When I was first diagnosed, I went through several different drugs used to control crohn’s symptoms. Some worked and many didn’t. I was on azathioprine, pentasa and prednisone for extended periods of time. I would cycle predinisone, an anti-inflammatory steroid, everytime I had a flare-up and I would slowly decrease the dosage as the symptoms calmed. Pentasa and azathioprine were my maintenance medications that I had to take everyday for 4 years. I would take 6 pills in the morning and 6 at night. It is my understanding that my specialist worked really hard at trying to get me onto a biologic medication but it could not be covered due to the extremely expensive medication, until we had proved the other cheaper medications were not working. It took 4 years of suffering in and out of the hospital and one failed bowel resection surgery for the biologics to be approved by Fair Pharmacare, a provincial healthcare plan that helps people out who do not have healthcare coverage or cannot afford their medication. The current price of Humira in Canada when you are not covered by healthcare insurance varies but the most common price I found was $2450 for 2 pre filled syringes or $1225 per syringe. I am currently injecting once a week at a total price of $65,000 a year if I was not covered by Fair Pharmacare.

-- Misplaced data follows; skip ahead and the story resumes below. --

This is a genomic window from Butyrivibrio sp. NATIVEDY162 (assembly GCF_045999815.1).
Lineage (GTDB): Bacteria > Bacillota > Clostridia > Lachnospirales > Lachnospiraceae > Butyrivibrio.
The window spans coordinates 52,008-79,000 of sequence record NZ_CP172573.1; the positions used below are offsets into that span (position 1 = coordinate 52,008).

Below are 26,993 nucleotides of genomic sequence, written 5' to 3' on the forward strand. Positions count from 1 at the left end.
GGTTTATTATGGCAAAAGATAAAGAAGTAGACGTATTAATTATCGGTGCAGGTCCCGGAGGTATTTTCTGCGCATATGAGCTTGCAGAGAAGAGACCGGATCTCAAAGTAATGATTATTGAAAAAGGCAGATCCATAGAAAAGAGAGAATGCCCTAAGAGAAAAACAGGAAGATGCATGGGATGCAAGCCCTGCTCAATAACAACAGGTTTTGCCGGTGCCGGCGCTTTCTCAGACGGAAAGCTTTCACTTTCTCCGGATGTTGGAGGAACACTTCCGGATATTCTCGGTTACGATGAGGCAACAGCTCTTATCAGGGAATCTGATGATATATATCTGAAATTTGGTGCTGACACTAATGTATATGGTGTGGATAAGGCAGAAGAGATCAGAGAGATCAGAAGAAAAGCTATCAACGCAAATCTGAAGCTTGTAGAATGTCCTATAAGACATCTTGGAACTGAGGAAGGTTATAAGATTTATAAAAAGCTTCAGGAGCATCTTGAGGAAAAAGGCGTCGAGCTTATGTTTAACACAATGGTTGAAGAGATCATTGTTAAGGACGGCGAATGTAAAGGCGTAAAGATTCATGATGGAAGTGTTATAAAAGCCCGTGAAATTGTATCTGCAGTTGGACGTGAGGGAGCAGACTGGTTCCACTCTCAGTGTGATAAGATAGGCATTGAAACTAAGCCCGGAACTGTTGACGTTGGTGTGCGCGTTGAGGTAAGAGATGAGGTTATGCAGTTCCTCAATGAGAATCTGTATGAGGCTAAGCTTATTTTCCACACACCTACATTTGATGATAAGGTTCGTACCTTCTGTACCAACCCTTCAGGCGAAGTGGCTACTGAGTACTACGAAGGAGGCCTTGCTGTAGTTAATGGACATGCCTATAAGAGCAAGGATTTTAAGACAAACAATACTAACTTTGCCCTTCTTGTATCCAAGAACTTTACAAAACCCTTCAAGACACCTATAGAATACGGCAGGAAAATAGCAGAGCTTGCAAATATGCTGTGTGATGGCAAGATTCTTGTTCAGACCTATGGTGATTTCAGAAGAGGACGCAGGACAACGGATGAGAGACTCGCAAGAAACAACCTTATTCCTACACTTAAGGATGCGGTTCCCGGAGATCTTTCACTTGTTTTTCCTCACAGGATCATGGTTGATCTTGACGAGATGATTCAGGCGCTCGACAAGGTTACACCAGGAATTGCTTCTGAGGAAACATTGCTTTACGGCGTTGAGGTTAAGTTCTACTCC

My Thoughts on the use of Biologics
The Globe and Mail, a Canadian based newspaper had a great article on “The price of being pain free, and why biologics are out of reach for so many”
According to the article, “The most popular class of biologics, TNF-alpha drugs, which Humira falls into is the most expensive drug class in all provinces and territories in Canada. They cost Canada’s public health plans more than half a billion dollars in 2013, for about 30,000 beneficiaries.” In 2013, I was among one of the lucky 30,000 people who were on biologics in Canada. I could not find information on 2014 and 2015 statistics but my guess would be that the number of beneficiaries would be substantially more as biologics have appeared to be the most effective non-surgical way to control Crohn’s and Colitis symptoms. I am extremely grateful to be covered by Fair Pharmacare allowing me to have the best medication on the market for Crohn’s disease but I cannot help but think at what cost is it worth to the taxpayers across Canada? Over half a billion dollars in 2013 for about 30,000 beneficiaries is an enormous cost to the taxpayers of Canada, with an average cost per patient, per year of $18,313.50.
With 1 in every 150 Canadians suffering from IBD or over 200,000 Canadians, IBD is one of the most underfunded major diseases when compared to Diabetes, Cancer or Multiple Sclerosis. I feel the government of Canada needs to put a substantial amount of money towards research in finding a cure. By increasing funding from the provincial and federal governments, it could lead to significant breakthroughs by finding more effective, cheaper medications than biologics. Perhaps, the government could save millions of dollars every year, while improving the lives of thousands of people suffering from IBD who cannot afford biologic medications.